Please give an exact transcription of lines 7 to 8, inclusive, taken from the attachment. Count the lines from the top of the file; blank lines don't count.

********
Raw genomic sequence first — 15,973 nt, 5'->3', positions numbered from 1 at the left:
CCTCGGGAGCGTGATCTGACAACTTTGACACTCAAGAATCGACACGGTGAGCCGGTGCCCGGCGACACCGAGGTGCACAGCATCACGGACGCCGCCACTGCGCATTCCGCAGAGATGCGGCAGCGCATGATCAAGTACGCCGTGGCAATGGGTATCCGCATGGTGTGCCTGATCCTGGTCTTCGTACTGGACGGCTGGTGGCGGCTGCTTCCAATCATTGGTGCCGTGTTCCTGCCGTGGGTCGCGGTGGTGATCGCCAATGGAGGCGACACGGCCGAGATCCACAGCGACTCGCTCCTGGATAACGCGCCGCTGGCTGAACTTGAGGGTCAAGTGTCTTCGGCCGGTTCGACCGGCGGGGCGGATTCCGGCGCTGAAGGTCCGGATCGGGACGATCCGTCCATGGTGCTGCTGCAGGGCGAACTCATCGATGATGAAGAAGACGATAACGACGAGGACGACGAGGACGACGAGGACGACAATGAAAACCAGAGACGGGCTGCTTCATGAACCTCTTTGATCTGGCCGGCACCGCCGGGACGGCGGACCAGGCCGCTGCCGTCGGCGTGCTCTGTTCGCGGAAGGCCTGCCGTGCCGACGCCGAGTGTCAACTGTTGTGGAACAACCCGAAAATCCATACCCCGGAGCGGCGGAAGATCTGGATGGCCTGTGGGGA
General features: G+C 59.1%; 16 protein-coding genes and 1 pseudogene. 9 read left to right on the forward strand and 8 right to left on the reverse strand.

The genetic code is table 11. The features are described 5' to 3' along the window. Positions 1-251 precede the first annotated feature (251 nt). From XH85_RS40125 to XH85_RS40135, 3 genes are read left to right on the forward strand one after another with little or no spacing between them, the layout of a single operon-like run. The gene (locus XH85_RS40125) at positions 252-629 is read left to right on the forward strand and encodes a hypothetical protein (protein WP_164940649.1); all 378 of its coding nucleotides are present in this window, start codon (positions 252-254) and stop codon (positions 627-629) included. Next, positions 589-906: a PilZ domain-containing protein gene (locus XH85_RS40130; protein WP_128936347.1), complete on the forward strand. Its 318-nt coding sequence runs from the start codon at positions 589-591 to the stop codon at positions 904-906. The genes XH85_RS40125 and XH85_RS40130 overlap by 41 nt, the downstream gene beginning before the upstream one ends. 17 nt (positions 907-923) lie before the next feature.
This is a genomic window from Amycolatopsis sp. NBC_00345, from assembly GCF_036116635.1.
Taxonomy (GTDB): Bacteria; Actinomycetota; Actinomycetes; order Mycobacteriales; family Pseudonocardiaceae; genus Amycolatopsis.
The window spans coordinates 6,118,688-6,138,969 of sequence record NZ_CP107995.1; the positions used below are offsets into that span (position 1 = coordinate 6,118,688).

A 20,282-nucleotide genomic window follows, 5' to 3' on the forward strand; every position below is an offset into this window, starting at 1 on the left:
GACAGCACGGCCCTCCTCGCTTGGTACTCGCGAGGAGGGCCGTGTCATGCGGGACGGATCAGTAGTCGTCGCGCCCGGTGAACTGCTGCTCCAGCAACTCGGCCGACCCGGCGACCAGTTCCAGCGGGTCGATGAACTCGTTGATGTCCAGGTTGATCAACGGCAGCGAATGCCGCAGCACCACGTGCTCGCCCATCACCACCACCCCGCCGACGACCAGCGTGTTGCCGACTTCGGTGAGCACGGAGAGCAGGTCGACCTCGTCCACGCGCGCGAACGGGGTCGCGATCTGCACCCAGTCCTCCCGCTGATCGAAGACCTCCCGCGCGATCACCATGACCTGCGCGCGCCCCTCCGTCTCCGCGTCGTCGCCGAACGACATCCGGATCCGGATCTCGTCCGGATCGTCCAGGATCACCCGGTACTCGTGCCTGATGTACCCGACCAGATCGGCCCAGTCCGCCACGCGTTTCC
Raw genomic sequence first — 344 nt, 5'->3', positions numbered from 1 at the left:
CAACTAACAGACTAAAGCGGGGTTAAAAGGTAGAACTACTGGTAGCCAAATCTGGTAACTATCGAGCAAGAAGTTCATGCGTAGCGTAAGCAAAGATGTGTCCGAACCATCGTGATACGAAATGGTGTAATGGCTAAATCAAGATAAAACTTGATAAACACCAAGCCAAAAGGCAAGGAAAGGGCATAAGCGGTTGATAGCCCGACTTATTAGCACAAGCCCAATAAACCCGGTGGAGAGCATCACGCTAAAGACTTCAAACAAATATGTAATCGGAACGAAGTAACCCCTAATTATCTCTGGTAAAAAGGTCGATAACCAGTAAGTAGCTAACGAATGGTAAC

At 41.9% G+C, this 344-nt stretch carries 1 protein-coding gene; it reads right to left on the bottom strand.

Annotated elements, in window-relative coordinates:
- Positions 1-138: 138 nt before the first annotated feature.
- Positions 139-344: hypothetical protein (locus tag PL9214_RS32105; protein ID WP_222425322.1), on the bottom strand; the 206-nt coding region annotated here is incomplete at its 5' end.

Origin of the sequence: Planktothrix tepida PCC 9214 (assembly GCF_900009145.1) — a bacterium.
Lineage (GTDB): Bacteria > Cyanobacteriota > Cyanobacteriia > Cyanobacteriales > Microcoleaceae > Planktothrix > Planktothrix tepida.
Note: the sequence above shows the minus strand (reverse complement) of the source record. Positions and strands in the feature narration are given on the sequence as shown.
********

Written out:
The window spans coordinates 6,118,688-6,138,969 of sequence record NZ_CP107995.1; the positions used below are offsets into that span (position 1 = coordinate 6,118,688).

A 20,282-nucleotide genomic window follows, 5' to 3' on the forward strand; every position below is an offset into this window, starting at 1 on the left: